Old 12-23-2009, 01:11 PM
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Location: east central fl. /n.c. pa.
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Re: 264 win mag

bart b. your comments on full legnth resizing are interesting. im not a paper puncher but have a number of friends who are. as a hunter, im committed to full legnth resizing all my loads. no doubt runout is a factor we deal with when sizing in this manor. im constantly being advised to just partial neck size in order to minimize runout. no doubt the expander ball is the culprit. ive started using o rings under the die and under the top lock nut. it helps, but dosent eliminate it enough. my question is, would not a minor amount of outside turning accomplish the same results as modifying the die?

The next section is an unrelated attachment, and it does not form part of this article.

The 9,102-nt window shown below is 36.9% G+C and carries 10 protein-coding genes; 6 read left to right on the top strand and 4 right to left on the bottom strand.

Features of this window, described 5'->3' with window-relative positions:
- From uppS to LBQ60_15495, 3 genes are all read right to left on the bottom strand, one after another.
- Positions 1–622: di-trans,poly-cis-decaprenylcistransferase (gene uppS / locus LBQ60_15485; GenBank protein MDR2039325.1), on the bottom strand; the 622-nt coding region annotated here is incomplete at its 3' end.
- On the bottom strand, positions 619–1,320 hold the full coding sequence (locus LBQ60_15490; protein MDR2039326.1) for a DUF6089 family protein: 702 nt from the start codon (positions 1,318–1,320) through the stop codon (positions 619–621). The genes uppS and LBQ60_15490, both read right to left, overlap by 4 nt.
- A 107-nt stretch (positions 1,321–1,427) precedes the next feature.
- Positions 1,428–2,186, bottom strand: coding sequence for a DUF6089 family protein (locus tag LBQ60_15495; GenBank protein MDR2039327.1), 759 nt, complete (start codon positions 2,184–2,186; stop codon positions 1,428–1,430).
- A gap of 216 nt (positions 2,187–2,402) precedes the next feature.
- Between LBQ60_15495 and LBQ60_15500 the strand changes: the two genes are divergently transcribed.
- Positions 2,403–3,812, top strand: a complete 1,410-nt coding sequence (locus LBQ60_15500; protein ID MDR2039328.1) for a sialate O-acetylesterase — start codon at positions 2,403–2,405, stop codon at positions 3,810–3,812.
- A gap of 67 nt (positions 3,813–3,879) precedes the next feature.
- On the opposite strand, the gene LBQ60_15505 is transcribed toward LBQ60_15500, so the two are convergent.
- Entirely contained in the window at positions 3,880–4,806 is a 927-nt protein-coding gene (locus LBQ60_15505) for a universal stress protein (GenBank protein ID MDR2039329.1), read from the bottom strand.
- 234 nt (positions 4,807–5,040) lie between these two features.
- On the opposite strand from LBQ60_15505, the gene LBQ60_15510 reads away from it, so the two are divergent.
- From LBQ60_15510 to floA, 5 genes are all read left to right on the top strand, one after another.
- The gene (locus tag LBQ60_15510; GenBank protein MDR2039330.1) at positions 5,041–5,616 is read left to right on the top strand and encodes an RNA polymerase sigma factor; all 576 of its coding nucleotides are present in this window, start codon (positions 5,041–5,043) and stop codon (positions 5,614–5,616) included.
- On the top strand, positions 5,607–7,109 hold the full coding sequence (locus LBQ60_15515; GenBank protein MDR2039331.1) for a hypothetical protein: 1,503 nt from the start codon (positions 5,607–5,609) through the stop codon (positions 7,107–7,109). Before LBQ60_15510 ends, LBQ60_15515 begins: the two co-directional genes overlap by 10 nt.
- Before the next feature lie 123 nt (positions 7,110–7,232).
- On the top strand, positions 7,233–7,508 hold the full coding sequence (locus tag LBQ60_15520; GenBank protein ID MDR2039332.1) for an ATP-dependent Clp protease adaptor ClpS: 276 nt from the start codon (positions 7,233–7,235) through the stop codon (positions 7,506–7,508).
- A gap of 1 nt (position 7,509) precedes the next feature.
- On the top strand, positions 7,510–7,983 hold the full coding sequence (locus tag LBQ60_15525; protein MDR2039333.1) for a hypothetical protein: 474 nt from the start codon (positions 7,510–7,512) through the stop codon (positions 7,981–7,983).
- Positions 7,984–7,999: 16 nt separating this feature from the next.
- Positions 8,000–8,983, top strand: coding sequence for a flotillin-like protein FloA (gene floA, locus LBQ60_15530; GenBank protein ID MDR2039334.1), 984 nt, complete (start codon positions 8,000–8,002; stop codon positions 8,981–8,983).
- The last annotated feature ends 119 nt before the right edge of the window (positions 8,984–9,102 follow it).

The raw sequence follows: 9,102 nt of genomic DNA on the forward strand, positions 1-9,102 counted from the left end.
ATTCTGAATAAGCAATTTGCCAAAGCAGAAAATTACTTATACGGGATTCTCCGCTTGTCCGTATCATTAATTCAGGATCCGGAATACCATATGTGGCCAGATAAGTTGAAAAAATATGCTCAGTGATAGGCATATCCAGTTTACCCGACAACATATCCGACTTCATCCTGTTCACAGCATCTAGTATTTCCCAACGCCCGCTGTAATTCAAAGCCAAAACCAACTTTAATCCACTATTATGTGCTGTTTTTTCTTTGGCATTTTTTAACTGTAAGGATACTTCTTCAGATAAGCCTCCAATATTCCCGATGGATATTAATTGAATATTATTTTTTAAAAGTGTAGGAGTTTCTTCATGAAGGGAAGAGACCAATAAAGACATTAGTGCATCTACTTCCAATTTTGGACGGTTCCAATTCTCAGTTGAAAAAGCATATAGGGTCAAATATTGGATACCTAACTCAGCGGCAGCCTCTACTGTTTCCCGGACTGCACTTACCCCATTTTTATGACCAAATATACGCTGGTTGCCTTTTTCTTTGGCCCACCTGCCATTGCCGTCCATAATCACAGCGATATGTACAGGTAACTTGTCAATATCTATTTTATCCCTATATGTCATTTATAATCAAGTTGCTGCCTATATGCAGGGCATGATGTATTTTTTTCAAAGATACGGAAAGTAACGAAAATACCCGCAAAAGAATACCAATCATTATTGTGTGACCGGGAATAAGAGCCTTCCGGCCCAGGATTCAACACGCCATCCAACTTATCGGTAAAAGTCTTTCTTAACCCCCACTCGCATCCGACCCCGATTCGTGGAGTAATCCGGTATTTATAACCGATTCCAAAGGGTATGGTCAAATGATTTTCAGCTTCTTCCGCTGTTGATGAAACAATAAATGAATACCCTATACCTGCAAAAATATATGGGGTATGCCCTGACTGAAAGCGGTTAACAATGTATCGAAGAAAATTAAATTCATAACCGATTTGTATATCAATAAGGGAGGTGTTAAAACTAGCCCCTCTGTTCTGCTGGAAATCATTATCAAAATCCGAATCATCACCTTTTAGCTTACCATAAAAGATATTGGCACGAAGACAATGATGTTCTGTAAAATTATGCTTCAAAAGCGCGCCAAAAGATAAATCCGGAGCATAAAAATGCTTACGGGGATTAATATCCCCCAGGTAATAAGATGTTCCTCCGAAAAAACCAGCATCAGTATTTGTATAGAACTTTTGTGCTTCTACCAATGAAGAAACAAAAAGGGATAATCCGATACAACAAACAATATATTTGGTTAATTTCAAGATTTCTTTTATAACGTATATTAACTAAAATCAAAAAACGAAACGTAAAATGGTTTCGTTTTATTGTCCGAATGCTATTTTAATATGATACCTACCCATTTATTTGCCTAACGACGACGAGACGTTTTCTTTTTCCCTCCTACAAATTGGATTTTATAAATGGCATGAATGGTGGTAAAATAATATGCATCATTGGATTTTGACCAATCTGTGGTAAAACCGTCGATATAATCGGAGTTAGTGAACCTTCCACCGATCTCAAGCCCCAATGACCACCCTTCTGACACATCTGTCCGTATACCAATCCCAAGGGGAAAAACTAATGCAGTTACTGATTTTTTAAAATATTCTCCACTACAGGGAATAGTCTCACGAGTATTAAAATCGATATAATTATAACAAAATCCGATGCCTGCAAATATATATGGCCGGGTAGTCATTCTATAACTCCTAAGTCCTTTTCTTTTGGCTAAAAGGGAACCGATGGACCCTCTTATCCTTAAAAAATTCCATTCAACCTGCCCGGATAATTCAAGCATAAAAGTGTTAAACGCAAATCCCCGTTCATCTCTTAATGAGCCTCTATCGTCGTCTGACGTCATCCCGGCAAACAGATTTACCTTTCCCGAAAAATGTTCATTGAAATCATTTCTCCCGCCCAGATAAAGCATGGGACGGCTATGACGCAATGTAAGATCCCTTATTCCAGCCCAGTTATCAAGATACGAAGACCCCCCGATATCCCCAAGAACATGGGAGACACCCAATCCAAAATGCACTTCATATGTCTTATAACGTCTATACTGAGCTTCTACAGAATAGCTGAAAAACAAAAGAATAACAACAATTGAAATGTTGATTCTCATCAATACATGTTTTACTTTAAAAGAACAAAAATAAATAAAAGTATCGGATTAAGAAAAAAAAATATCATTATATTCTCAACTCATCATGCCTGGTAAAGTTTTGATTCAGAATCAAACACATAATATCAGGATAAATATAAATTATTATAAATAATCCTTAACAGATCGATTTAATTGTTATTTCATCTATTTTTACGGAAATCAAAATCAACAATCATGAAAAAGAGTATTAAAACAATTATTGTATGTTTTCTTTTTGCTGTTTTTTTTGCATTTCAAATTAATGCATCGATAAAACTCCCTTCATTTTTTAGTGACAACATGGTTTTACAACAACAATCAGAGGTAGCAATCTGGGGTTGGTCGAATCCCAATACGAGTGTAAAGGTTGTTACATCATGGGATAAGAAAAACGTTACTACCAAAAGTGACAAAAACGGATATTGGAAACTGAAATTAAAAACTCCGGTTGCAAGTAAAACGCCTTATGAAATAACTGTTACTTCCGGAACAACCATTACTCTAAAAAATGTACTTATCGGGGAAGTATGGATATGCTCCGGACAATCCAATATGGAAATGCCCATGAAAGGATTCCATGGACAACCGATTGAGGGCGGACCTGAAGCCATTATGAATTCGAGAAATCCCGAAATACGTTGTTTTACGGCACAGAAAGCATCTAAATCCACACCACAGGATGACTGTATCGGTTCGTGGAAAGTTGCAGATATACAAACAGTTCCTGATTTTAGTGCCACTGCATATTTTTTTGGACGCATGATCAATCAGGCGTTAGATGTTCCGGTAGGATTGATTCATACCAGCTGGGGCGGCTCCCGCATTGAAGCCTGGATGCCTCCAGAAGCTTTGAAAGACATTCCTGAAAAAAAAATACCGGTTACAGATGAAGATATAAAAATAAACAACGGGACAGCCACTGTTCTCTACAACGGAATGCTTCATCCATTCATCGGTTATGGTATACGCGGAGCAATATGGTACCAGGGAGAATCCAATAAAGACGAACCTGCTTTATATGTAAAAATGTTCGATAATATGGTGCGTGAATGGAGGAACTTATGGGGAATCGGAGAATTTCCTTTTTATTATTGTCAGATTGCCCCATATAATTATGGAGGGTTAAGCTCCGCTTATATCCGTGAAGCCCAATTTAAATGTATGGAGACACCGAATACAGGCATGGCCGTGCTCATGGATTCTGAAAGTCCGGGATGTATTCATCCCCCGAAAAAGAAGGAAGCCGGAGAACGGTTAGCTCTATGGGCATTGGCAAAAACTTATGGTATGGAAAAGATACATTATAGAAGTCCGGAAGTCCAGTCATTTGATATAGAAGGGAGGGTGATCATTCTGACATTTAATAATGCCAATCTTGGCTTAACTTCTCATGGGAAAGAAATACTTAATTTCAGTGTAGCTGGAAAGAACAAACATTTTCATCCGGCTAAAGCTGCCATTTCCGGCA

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  #25  
Old 12-23-2009, 03:17 PM
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Re: 264 win mag

Yobuck, outside turning down of case necks might help a tiny bit, but I don't think the neck wall thickness should be less than 12/1000ths inch. That's 'cause standard chamber necks' diameters would allow too much expansion of the neck when the round's fired. More brass expansion from firing and contraction from sizing work-hardens the brass making it too brittle. And split necks are gonna happen soon.

Best thing I've ever done with full length sizing dies with standard necks and using an expander ball to get sized case necks reasonably straight was as follows. After depriming fired cases, I'd run their mouths over a good, stiff bore brush spinning in a drill press. I often used .270 bronze bore brushes to clean my .264 Win. Mag. case mouths; barrels, too for that matter. Two passes of the mouth over that brush removes virtually of the powder residue and makes the brass inside the neck smoother.